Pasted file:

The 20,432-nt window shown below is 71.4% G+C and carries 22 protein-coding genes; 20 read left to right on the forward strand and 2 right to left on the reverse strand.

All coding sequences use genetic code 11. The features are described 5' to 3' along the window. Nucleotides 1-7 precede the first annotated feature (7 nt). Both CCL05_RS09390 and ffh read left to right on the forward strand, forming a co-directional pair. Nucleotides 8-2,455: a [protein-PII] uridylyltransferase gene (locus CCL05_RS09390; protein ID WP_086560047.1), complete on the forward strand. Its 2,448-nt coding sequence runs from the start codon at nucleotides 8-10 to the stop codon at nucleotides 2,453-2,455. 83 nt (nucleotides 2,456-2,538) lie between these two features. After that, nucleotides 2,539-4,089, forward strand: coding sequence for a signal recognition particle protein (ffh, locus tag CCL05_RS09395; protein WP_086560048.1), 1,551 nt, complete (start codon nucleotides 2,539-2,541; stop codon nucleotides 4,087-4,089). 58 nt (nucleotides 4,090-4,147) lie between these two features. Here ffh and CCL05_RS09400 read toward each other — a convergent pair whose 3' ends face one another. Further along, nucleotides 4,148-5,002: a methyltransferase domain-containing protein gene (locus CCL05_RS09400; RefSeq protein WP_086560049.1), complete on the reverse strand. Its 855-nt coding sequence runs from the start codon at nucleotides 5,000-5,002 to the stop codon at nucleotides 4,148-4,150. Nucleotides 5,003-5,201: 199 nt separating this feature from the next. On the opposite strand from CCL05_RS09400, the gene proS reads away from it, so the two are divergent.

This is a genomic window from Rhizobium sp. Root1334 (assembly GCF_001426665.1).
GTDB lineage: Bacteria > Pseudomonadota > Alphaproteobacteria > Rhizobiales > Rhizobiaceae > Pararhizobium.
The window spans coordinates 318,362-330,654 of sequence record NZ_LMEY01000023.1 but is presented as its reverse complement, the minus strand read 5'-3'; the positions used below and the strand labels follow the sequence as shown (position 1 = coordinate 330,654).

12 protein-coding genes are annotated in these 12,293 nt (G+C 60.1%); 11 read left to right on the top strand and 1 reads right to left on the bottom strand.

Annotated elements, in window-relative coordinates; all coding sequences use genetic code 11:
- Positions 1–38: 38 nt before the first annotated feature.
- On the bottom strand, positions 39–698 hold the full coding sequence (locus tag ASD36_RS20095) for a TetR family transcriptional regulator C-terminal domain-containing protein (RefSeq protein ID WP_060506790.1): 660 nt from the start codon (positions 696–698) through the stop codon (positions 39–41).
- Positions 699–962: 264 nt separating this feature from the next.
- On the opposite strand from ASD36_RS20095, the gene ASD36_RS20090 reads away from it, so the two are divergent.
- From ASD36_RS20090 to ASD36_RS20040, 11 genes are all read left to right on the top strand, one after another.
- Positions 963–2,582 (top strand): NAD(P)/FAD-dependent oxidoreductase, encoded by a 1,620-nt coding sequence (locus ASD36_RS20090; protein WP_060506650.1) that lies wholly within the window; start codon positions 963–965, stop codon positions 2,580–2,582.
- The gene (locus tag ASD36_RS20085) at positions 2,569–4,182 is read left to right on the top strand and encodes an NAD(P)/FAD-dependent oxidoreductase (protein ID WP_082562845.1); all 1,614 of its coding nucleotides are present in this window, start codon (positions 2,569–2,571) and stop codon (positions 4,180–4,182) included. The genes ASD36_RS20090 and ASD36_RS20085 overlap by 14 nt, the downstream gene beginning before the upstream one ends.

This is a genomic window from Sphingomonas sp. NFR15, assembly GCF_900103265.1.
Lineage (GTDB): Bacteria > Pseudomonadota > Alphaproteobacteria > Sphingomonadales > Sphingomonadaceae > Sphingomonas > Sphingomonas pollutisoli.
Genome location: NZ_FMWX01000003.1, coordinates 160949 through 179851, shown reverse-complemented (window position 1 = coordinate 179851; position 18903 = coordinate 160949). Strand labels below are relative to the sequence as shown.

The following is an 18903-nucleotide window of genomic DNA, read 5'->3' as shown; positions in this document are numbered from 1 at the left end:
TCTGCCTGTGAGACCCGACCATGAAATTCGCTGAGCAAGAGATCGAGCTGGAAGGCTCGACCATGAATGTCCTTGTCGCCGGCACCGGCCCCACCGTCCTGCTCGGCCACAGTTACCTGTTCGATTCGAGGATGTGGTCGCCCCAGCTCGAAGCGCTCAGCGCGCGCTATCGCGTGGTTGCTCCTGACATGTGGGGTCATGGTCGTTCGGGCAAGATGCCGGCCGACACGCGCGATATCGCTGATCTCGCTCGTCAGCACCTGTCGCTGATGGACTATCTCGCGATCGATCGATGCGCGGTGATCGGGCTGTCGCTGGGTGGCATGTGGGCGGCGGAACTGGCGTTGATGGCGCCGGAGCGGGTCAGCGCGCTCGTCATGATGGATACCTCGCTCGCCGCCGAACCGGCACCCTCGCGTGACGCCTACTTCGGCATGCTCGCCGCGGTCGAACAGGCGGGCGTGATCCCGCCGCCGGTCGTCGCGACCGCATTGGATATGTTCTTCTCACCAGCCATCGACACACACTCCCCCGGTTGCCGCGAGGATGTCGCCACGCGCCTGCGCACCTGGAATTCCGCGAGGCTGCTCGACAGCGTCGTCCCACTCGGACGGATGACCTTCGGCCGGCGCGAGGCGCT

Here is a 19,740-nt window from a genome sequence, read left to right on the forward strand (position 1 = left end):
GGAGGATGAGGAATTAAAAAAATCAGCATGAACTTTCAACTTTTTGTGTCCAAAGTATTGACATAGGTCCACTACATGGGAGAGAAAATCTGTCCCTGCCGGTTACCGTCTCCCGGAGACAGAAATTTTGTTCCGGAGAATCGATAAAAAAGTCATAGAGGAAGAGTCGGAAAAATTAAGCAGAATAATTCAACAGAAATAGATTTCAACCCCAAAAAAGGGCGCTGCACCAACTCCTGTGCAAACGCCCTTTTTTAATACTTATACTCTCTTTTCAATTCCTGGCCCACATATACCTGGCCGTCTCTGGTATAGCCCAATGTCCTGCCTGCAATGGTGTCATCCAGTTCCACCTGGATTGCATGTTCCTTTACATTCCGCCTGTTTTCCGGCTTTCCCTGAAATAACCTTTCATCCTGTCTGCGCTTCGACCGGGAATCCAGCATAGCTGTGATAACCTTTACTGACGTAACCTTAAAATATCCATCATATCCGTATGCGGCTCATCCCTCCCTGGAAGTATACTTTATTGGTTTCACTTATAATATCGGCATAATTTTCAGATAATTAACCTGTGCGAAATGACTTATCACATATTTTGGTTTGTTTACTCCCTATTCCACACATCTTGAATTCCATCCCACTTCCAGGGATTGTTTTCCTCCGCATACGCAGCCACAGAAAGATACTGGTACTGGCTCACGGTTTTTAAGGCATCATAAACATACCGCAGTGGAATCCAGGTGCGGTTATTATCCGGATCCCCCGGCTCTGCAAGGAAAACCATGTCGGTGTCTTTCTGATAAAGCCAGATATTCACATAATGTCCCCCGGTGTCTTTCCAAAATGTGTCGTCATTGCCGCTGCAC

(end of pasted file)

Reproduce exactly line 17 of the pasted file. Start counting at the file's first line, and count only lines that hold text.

Genome location: NZ_FMWX01000003.1, coordinates 160949 through 179851, shown reverse-complemented (window position 1 = coordinate 179851; position 18903 = coordinate 160949). Strand labels below are relative to the sequence as shown.